Five thoughts on Valentino's dramatic autumn/winter 2021 runway presentation
Dark and devastating
Valentino's second co-ed runway presentation was an audience-less affair. Set within the walls of the Piccolo Teatro di Milano — specially reopened for the show — the staging was dimly lit, there was no extravagant set built, and the musical accompaniment was by British singer Cosima with members of the Orchestra Sinfonica di Milano Giuseppe Verdi in tow. Add to the mostly black-and-white autumn/winter 2021 collection, the show was punk in the most romantic way.
We need to talk about Cosima's vocals
To be honest (and with all due respect to the other musicians), Cosima could've done the entire performance acapella and it would still be as haunting. The singer opened with a cover of Sinéad O'Connor's 'Nothing Compares 2 U', starting the first verse completely on her own before going into two of her songs from her latest EP, THE FUN IS HERE?. The setlist ended with a cover of 'Wishing On A Star' followed by a continuation of 'Nothing Compares 2 U'.
Each song was done in such a stirring manner that it was quite a juxtaposition to the vibe of the collection. One probably would've expected a hardier and dramatic setlist to underscore the collection's dark palette, but therein lies creative director Pierpaolo Piccioli's punk intention — going against what's typically expected and in his own way.
It may be for winter but the lengths are shorter
Talking about punk, there was the conscious decision to shorten hems. Save for a few evening dresses, the women's looks consisted of pleated mini skirts with enough flare to catch hold of winter draughts, and outerwear slashed into capes and peacoats to ensure that at least the top half of one's body is kept comfortably warm. The saving grace (somewhat) are the collection's knee-high boots that are probably the most fashionable wellies you'd ever seen. Chunky-soled, they're completely decorated in petal-shaped rubber scales and come in either black or off-white.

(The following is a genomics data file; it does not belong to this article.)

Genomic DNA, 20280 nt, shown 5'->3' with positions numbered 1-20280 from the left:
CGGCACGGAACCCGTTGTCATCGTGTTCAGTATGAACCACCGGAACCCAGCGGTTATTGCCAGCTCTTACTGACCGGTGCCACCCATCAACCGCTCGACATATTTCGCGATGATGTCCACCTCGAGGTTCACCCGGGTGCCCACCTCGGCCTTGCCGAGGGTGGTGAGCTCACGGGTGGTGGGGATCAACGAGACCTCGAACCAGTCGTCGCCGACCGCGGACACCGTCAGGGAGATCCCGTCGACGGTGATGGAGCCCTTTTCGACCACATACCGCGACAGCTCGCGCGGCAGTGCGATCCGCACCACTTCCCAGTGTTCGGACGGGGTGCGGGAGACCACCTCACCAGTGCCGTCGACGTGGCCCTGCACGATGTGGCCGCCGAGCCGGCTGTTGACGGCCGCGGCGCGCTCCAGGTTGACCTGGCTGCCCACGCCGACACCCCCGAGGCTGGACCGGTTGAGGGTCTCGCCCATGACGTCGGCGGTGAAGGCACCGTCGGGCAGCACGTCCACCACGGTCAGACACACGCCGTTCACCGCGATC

The collection is mostly black-and-white but there's something that's left in the grey
It's been an inevitable move since combining both the womenswear and menswear collections into one showing. Piccioli is slowly introducing the idea of a shared wardrobe with colours, motifs and designs that easily transitioned across both genders. He's by no means decreeing that the collection's sheer dresses are unisex in nature (then again, a piece of clothing is just another piece of clothing) but whatever in the collection that a man would want to adopt into his own wardrobe, he could very well do so without it looking out of place. I'm personally gravitating towards look 12's ornately collared blouse because who — man or woman — could resist such a beautiful piece?
The Valentino Garavani Rockstud collection was back in full force for autumn/winter 2021. On something as sterile as a pair of nude pumps, Piccioli embellished the toes with multiple Rockstuds, perhaps as a gesture of punk rebellion, but also as a way of creating the perfect accompaniment to any staid outfit. Then there was the new application of a Rockstud treatment to the bag chain straps (as seen on new interpretations of the Supervee) for added edge but just as exquisite all the same.
Most importantly, the romance was kept alive
The hallmark of every Piccioli collection is the romanticism behind it. Autumn/winter 2021 may have been rather dark and considering the times we're in, rather bleak in its colour palette, yet the romantic nuances came in Piccioli's notion of what's needed and desired during this time: a collection that's wearable, desirable, easy-to-wear and transitional, as well as pieces that are not too far off from the comfortable attire we've mostly been living in. Sure, there were the ornate dresses with barely-there constructions and embellishments (the more literal notions of romanticism) but a more grounded collection that's almost a throwback to pre-pandemic days seems just as romantic now.